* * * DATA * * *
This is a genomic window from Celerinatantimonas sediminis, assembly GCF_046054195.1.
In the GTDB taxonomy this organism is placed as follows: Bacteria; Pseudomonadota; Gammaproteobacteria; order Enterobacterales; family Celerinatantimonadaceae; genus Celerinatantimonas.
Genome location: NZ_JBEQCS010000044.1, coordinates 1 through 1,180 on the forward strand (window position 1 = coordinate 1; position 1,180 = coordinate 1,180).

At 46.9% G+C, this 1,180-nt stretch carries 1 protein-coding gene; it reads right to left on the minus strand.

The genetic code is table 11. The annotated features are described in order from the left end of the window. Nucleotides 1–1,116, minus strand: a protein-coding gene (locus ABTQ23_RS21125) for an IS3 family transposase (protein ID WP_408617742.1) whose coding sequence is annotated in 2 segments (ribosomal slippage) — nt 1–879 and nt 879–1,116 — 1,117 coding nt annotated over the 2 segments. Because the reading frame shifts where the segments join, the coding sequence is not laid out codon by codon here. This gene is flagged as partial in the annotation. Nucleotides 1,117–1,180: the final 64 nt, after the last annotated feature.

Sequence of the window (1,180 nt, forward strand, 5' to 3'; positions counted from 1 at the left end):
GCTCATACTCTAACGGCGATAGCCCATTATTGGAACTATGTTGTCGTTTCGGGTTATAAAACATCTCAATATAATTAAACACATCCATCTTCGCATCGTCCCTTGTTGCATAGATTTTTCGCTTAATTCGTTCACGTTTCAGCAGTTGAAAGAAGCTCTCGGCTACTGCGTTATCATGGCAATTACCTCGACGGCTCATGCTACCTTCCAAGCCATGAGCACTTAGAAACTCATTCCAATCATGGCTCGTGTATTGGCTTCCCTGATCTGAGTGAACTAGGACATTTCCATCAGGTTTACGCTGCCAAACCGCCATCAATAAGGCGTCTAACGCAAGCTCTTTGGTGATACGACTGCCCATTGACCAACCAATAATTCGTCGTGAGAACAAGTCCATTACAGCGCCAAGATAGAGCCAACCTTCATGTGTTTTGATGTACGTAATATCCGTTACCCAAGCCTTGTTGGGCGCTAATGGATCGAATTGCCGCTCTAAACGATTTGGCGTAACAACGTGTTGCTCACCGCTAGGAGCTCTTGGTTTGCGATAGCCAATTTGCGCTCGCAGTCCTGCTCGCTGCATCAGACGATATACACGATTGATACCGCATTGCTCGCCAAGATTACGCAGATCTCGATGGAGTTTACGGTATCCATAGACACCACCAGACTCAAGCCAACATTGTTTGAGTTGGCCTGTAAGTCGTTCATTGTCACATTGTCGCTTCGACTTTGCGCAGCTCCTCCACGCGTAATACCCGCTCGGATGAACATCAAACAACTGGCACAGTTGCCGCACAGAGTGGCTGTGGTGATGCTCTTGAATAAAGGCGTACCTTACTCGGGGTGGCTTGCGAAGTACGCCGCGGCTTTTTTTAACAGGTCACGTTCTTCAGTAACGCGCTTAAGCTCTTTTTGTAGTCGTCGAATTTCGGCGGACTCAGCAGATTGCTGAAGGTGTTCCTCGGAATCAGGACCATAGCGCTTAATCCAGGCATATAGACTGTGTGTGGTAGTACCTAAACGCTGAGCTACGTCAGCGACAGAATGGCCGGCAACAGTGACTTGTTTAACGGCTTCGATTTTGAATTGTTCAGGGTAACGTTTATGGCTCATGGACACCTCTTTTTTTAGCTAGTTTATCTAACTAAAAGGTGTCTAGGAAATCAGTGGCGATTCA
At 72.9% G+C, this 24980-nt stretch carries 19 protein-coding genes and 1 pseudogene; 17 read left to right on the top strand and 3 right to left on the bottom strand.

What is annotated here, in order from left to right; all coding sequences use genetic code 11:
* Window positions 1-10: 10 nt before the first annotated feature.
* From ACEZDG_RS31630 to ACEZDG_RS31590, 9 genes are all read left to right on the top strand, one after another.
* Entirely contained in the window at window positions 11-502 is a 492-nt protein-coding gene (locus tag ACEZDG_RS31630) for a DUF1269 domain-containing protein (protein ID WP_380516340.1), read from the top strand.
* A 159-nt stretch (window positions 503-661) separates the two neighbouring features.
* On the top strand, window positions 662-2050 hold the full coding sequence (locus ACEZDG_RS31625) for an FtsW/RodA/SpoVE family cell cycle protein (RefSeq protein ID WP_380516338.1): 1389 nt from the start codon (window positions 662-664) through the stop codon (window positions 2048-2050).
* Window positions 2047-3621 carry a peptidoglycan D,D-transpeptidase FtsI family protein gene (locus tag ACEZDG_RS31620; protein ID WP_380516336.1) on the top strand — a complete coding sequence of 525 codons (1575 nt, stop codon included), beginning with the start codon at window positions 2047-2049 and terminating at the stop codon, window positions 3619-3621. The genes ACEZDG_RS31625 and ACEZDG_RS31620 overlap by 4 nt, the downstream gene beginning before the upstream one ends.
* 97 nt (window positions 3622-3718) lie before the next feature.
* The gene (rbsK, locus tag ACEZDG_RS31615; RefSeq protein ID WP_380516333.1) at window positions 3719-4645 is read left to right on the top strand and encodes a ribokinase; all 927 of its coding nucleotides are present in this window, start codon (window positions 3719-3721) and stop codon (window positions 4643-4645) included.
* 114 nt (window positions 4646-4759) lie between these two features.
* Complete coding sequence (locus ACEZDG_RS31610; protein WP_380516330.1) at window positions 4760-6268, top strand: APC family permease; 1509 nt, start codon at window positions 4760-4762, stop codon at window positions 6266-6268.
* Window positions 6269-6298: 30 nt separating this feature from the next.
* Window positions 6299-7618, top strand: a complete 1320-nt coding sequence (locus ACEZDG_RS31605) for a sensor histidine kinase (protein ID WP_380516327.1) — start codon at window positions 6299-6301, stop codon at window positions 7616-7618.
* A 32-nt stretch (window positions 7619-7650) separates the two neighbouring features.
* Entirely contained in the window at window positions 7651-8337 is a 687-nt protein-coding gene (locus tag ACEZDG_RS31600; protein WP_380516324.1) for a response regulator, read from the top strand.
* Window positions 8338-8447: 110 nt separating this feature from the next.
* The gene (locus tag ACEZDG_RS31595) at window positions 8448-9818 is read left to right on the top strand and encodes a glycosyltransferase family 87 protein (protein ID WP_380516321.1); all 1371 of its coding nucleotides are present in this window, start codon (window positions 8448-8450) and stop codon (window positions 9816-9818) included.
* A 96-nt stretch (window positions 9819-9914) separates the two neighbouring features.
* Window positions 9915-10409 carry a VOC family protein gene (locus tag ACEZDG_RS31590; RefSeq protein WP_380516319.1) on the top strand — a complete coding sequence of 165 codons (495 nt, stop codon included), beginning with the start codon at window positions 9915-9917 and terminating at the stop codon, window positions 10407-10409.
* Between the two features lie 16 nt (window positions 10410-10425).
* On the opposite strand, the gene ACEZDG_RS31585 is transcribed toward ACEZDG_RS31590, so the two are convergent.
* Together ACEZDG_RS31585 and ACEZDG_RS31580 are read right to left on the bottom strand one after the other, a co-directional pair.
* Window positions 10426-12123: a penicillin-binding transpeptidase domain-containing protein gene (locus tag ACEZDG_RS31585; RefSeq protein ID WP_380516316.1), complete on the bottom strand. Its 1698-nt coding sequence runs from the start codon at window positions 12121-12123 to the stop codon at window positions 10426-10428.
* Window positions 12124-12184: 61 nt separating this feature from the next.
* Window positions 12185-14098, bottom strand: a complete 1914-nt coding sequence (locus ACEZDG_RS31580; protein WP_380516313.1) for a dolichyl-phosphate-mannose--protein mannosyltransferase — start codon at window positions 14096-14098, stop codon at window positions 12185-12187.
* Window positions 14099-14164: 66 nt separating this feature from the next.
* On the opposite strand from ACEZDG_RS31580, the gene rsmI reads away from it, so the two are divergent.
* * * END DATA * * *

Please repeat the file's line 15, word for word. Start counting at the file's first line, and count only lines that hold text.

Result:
* Window positions 2047-3621 carry a peptidoglycan D,D-transpeptidase FtsI family protein gene (locus tag ACEZDG_RS31620; protein ID WP_380516336.1) on the top strand — a complete coding sequence of 525 codons (1575 nt, stop codon included), beginning with the start codon at window positions 2047-2049 and terminating at the stop codon, window positions 3619-3621. The genes ACEZDG_RS31625 and ACEZDG_RS31620 overlap by 4 nt, the downstream gene beginning before the upstream one ends.